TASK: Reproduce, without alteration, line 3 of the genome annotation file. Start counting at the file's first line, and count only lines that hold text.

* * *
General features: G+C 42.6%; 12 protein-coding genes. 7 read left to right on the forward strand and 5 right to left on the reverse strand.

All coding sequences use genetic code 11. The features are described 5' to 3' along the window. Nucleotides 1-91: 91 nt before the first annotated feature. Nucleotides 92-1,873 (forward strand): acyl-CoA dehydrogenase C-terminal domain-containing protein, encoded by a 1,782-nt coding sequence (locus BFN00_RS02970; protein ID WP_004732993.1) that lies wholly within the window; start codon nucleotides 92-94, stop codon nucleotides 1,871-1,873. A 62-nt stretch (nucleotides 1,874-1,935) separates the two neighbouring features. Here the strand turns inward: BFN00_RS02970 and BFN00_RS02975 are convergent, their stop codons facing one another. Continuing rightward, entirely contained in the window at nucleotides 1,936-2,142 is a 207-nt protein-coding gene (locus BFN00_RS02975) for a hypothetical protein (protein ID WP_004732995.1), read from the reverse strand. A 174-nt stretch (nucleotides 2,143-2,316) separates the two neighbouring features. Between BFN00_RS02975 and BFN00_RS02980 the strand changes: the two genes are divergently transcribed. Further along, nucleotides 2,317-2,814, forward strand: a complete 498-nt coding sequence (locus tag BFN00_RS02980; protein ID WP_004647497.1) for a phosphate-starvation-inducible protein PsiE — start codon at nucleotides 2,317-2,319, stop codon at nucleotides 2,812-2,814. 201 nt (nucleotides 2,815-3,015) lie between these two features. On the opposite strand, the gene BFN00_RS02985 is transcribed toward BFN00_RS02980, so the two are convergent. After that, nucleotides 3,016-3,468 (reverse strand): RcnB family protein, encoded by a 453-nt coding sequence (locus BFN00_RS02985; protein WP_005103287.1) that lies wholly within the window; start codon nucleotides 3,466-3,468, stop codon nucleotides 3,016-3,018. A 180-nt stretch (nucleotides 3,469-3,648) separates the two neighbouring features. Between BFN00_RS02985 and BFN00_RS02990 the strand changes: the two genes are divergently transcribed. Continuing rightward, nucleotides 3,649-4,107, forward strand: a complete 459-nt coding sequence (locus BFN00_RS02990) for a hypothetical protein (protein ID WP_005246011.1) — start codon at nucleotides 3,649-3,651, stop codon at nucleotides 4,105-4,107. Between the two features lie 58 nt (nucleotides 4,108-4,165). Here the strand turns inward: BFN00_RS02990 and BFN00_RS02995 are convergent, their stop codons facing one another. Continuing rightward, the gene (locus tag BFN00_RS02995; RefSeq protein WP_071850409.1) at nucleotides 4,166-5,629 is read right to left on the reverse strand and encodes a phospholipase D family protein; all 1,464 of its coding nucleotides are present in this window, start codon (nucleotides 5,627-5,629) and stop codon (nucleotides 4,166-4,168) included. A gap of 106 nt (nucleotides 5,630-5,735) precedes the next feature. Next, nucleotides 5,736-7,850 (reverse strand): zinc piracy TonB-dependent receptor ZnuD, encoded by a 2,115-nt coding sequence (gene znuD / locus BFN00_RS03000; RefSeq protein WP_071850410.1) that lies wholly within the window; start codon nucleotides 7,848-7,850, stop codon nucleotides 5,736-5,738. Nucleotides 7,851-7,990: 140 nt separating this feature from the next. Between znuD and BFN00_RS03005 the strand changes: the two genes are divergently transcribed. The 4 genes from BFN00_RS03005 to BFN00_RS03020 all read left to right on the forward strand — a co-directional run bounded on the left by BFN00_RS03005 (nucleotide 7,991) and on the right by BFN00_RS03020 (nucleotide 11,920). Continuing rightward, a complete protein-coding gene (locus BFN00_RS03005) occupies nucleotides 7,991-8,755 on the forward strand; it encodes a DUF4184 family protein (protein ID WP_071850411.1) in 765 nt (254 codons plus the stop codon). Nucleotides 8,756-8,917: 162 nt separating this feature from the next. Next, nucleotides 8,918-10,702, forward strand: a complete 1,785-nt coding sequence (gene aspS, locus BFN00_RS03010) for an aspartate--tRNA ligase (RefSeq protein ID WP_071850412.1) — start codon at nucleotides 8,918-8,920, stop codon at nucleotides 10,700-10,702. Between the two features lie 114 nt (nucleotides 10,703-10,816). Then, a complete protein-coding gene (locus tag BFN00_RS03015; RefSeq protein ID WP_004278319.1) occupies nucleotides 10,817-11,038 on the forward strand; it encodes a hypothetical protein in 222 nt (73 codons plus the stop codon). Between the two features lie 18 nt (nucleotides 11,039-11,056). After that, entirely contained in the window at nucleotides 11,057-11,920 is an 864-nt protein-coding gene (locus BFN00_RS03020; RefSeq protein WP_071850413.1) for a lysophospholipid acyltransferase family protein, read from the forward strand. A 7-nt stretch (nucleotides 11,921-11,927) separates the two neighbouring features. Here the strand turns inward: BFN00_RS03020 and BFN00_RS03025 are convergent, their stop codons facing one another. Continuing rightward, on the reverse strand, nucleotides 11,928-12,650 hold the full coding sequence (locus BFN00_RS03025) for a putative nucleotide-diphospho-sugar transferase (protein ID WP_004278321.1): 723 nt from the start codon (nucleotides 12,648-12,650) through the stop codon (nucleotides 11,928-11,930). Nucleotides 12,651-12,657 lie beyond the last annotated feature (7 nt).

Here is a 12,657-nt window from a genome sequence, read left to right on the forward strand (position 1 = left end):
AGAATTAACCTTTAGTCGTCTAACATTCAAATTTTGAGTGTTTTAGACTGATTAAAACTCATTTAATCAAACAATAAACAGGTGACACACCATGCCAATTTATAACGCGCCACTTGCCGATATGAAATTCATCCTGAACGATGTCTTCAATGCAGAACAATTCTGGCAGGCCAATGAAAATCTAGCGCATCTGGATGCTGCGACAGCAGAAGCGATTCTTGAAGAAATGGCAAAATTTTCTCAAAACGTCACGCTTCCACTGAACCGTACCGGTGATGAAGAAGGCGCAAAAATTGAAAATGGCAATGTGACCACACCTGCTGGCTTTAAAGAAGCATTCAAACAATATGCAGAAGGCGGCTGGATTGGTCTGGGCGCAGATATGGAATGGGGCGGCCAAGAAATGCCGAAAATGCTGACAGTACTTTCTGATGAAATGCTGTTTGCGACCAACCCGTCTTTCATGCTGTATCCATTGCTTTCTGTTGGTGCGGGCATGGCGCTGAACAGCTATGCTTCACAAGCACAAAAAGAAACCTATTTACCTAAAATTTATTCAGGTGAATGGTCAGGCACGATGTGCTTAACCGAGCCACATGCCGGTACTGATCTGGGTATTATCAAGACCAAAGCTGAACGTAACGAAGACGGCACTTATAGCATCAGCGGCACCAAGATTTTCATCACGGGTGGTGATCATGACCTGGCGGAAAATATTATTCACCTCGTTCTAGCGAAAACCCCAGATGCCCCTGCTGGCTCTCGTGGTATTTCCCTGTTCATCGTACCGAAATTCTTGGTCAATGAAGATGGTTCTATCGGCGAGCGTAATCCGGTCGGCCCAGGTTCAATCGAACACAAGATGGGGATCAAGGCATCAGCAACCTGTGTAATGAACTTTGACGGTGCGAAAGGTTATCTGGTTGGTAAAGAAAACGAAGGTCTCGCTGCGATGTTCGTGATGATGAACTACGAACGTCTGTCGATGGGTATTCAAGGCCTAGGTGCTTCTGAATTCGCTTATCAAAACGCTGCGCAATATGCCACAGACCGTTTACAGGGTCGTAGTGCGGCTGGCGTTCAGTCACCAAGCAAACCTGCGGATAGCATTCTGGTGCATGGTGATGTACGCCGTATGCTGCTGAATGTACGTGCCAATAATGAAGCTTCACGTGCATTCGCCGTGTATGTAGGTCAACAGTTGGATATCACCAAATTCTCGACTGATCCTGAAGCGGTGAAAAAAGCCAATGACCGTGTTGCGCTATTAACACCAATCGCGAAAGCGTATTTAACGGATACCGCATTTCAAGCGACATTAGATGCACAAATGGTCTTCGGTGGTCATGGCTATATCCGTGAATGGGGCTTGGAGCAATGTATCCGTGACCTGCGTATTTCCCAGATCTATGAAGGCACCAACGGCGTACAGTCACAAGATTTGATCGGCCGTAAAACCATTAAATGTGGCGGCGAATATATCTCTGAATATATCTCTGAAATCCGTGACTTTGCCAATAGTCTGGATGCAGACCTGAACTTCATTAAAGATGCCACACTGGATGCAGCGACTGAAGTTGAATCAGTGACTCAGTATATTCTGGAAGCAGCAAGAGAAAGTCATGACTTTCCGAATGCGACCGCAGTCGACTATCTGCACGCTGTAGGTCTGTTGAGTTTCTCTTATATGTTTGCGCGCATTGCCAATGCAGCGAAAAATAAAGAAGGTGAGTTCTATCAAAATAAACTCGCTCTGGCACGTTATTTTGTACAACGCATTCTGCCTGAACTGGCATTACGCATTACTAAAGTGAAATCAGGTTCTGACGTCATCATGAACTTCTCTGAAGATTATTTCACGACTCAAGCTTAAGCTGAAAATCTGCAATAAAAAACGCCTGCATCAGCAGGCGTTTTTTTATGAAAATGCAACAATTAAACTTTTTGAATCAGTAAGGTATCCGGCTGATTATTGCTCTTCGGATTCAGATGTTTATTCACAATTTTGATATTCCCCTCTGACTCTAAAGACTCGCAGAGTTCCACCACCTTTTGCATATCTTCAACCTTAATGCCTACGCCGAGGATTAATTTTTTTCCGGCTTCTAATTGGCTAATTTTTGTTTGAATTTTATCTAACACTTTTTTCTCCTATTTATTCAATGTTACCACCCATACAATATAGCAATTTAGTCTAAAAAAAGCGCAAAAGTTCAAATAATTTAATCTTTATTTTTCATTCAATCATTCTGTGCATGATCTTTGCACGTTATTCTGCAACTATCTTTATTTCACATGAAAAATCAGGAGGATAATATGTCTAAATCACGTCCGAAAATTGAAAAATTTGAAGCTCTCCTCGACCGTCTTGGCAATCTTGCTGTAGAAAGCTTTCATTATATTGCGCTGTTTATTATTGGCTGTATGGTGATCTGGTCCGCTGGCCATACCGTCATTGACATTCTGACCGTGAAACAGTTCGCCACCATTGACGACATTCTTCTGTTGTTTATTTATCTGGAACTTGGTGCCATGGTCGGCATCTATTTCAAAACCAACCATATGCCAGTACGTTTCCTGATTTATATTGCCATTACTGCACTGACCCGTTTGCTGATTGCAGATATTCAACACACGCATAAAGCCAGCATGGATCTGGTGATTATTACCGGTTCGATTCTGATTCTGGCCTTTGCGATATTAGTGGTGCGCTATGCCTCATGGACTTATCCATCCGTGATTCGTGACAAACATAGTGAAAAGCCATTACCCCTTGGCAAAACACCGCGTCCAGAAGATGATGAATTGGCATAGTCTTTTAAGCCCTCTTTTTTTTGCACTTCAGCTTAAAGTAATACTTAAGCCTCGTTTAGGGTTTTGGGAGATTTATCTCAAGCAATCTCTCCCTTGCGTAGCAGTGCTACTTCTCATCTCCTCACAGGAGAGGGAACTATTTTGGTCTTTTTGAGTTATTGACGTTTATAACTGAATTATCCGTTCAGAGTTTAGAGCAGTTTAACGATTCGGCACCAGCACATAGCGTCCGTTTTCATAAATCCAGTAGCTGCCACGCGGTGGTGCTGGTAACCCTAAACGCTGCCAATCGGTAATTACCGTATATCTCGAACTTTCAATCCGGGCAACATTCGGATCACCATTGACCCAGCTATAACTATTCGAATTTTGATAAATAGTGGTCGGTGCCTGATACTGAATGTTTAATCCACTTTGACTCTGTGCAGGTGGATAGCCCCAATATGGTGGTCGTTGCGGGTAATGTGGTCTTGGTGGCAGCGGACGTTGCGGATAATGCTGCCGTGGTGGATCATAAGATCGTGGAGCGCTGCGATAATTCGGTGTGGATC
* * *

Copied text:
Here is a 12,657-nt window from a genome sequence, read left to right on the forward strand (position 1 = left end):